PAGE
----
“In this unprecedented time when it is difficult for almost every family, there are definitely unique vulnerabilities for many of our Special Education students in terms of regression and trauma,” CAC District Advisory Co-Chair Kimberly Eng Lee stated in an email.

The CAC has been attending weekly meetings with PAUSD Special Education directors and communicating with members of Palo Alto’s Parent Teacher Association. They have also sent out surveys and additional resources to the families of students in Special Education.

“For the most part, there seems to be contact and support for our Secondary FUTURES kids. This two-way communication builds trust and engagement during times of crisis, and identifies student baseline and family capacity for distance learning,” Eng Lee stated.

Regression

The regression of students’ academic and social skills is of concern to some parents with children who have IEPs. Although Eva sometimes feels like giving up on formal learning for the rest of the semester, she knows that it is too much of a risk to take.

“With kids like my son, it is often two steps forward, one step back,” Eva says. “So when you’ve made those strides forward, it’s very hard to just let it go and say we’ll catch up in the fall because you may regress so much that … the six months of work that he’s lost may take you two years to get back.”

Kate also worries about regression in her children, especially in social skills.

“I think right now we’re just trying to maintain where we were in March without too much regression,” Kate says.

According to Dias, regression is not a particular concern for students in Special Education.

Missing teacher’s aides

“He [Audrey’s child] is expected to do everything that all the other students are expected to do. There’s nothing different because he’s in Special Ed [Education],” Audrey says. “So usually he has accommodations for different things, as well as the support [Special Education] class, in which the teacher would help him and the aide would help him with all of his assignments, and that’s all gone.”

Teacher’s aides can play critical roles in the educational careers of students with IEPs. Since online learning began, however, aides have been unable to talk one-on-one with students because they do not have the same credentials as teachers.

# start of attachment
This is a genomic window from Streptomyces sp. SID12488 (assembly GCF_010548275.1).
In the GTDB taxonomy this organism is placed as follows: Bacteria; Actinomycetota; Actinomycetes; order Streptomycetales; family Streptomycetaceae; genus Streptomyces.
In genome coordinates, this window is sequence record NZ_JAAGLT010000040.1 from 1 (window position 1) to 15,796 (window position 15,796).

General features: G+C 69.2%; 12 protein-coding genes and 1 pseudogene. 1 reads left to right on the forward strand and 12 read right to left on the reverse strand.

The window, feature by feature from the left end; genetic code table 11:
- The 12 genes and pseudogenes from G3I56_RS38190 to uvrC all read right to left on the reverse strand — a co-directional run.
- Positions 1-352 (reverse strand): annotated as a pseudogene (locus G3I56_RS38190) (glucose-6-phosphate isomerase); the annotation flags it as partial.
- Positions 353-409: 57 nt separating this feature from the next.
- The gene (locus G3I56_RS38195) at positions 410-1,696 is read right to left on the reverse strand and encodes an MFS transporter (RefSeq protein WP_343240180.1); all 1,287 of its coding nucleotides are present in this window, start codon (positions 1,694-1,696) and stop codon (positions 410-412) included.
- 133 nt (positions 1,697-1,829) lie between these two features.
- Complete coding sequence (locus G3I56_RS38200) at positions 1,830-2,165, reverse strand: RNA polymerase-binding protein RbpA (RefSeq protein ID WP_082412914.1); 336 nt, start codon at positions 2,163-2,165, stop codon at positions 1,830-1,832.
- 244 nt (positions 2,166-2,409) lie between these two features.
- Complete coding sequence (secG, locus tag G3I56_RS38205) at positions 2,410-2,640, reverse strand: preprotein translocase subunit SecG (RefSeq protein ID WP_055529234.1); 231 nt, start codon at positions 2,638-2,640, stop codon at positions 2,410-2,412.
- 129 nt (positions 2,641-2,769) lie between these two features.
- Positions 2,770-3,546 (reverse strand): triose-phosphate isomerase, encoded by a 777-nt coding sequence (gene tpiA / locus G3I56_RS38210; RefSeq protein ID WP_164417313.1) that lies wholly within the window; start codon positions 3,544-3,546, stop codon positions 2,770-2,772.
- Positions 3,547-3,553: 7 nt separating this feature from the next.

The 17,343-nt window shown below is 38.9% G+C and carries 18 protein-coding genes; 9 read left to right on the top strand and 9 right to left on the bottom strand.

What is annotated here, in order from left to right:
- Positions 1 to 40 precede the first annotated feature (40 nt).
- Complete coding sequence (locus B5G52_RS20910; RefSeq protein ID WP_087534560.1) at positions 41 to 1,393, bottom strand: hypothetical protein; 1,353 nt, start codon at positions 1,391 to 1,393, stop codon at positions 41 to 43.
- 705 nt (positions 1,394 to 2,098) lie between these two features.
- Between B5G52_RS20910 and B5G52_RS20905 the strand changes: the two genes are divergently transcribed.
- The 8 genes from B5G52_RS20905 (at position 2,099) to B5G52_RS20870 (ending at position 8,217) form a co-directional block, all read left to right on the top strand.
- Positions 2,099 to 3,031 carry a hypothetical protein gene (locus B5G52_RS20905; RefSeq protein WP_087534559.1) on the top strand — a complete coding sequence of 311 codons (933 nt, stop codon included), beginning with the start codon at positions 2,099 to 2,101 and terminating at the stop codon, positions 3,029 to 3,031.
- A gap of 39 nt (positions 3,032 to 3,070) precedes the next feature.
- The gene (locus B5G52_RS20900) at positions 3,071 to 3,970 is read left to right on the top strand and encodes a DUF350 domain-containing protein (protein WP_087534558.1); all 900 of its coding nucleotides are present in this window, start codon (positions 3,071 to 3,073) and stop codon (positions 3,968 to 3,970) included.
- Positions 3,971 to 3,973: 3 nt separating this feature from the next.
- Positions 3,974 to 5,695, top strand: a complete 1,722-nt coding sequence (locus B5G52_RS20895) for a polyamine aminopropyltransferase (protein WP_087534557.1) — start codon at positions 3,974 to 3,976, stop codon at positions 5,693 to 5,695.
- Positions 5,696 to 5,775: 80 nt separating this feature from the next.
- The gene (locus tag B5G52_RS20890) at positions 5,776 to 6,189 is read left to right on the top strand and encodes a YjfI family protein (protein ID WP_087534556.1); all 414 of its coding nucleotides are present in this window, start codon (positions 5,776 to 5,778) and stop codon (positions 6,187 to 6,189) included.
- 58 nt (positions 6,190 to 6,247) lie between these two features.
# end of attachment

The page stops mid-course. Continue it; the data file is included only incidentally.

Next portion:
“I think it’s such … a wasted resource for some of their children,” Eva says. “And I think my son could benefit from some of his familiar aides who know his IEP goals [and] have worked with him on his IEP goals.”


“We’re trying to just kind of keep it together without too many extreme things happening.”

— Kate, parent


According to Dias, aides are available at the request of students and parents, and continue to work under the supervision of teachers.

After parents voiced their concerns about the limits on the services that aides can provide at the May 12 Board of Education meeting, Superintendent Don Austin said that the district would be waiving some of these barriers.

“Our CSEA [California School Employees Association] association is not asking for less to do; they’re asking for the opposite,” Austin says. “They’re asking to be invited to all meetings, to participate, to be those resources … [it’s] definitely part of our plan.”

At the same meeting, Board Member Melissa Baten Caswell noted that online summer school could be an opportunity to put into place some of these changes.

“It’s some additional adults who know how to work with kids with special needs,” Baten Caswell says. “How can we use them in a way that maybe helps us be more productive with these kids?”

Parent perspective

For working parents like Sarah, teaching a child with high needs while also working for eight hours a day can be stressful.

“It sounds nice that I don’t need to commute [to work] anymore, but my commute hour’s now filled with the one hour teaching for my son, so my brain has no moment to take a break,” she says. “Now I just don’t have the energy to do anything else.”

Around the world, people are taking up all sorts of new hobbies to pass the time at home, but this is not always true for parents who have to dedicate most of their time and energy to supporting their children with their learning.

“I am not bored and I’m not getting anything done. I’m not learning a language. I’m not baking bread … I’m not gardening,” Kate says. “We’re trying to just kind of keep it together without too many extreme things happening.”